I wanted to explain more thoroughly the view which ____, ______, _______, and I hold that a priest should not begin with "Good morning" or "good afternoon" and should not end Mass with "have a nice day."
This is articulated very well in the book Why Catholics Can't Sing and also implied at in our Holy Father's masterpiece The Spirit of the Liturgy. I would add that I also don't approve of "Let us begin in the name of the Father...." instead of simply "in the name of the Father."
Let me state to begin with that a priest who does such is not a bad priest, he isn't doing anything that is not allowed, it's just something we all don't like. This is not what defines for us if a priest is a good priest or a Mass is a reverent Mass. One of the most flippant priests I know never begins this way and one of the most reverent ones I know always does. I argue would also argue that it is allowed for them to do this because it's before the sign of the cross and therefore before Mass and after the final blessing and therefore technically after Mass. Therefore, this is simply our preference, but one which I think is justified.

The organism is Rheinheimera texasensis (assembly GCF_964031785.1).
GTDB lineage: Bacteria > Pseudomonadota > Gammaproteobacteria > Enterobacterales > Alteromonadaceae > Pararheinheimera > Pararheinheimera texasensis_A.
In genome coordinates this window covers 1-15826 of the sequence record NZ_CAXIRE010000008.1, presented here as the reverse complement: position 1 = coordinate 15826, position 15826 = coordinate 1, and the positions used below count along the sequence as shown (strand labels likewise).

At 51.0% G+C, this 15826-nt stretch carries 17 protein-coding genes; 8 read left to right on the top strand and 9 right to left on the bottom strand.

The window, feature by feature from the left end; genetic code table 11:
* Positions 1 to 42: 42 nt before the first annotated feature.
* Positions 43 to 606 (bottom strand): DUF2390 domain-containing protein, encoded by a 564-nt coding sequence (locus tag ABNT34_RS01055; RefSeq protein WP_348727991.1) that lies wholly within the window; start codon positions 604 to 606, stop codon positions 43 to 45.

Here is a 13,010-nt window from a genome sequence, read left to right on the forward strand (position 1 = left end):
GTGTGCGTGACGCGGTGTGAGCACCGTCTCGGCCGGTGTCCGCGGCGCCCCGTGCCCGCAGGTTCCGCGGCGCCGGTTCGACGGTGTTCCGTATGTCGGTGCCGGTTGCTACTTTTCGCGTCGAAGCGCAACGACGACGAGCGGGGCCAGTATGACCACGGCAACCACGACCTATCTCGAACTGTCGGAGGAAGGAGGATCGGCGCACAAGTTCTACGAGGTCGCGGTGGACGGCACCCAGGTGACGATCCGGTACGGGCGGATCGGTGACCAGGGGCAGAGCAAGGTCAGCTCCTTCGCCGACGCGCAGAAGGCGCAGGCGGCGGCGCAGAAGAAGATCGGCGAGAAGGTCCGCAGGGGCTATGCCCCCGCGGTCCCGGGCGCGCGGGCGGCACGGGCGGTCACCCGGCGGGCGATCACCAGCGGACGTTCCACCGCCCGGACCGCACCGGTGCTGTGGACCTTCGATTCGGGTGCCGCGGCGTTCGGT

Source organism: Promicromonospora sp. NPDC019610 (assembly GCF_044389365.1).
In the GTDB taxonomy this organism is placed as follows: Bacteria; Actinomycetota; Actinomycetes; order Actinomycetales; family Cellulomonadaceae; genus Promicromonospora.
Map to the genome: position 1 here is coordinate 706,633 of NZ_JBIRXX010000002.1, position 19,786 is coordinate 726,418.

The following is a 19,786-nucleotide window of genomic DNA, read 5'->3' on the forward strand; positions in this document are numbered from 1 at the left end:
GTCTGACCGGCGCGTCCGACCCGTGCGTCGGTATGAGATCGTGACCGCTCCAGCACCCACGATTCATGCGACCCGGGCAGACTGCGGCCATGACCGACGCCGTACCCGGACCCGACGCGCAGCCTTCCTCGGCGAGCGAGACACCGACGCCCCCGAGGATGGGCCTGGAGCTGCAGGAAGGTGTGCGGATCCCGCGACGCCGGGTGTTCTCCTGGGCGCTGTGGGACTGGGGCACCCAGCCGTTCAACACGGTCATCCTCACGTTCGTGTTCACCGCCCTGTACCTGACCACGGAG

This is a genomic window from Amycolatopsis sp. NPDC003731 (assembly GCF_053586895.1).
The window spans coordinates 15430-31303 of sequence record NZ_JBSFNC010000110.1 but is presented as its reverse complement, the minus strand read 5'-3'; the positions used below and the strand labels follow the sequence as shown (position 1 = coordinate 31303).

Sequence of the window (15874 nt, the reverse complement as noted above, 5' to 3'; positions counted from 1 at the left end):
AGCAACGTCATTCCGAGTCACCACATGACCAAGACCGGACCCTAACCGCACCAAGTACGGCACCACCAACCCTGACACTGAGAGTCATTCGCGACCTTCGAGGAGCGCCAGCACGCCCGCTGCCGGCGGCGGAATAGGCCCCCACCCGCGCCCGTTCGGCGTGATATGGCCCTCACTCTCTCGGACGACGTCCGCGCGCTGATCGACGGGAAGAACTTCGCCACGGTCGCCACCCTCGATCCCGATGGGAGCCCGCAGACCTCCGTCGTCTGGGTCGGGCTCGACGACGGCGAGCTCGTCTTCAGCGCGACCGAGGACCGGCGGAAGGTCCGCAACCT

Mass is a very sacred event. Many times the sacredness of Mass is lost. When we enter into Mass, we begin with either a piece of sacred music such as a hymn or a chant or the entrance verse. The priest is wearing robes and he processes in. A train of altar servers lead him. A book of the Gospels may be held in the procession. A thurifer incenses as he walks. All of this says something is different here. And then he begins, "Good morning, everybody." It seems such a contradiction to the act. The sacred atmosphere dies a little Similarly, when I kneel down to pray I don't begin, "let me begin with..." but just simply, "in the name of the Father..." It's minor things like these that help to build the sacred atmosphere at which the Holy Sacrifice of the Mass can be offered reverently and with the most amount of beauty.
I hope this is helpful.
Monday, December 31, 2007
Recently I was at Mass and after the procession, the hymn ended and the priest began with "ho ho ho." Then everyone laughed and he smiled and the Mass began "in the name of the Father..." like Mass always begins. It reminded me of an e-mail I sent to a friend a while back on this subject. I wanted to share it now.
Posted by Donato at 6:11 PM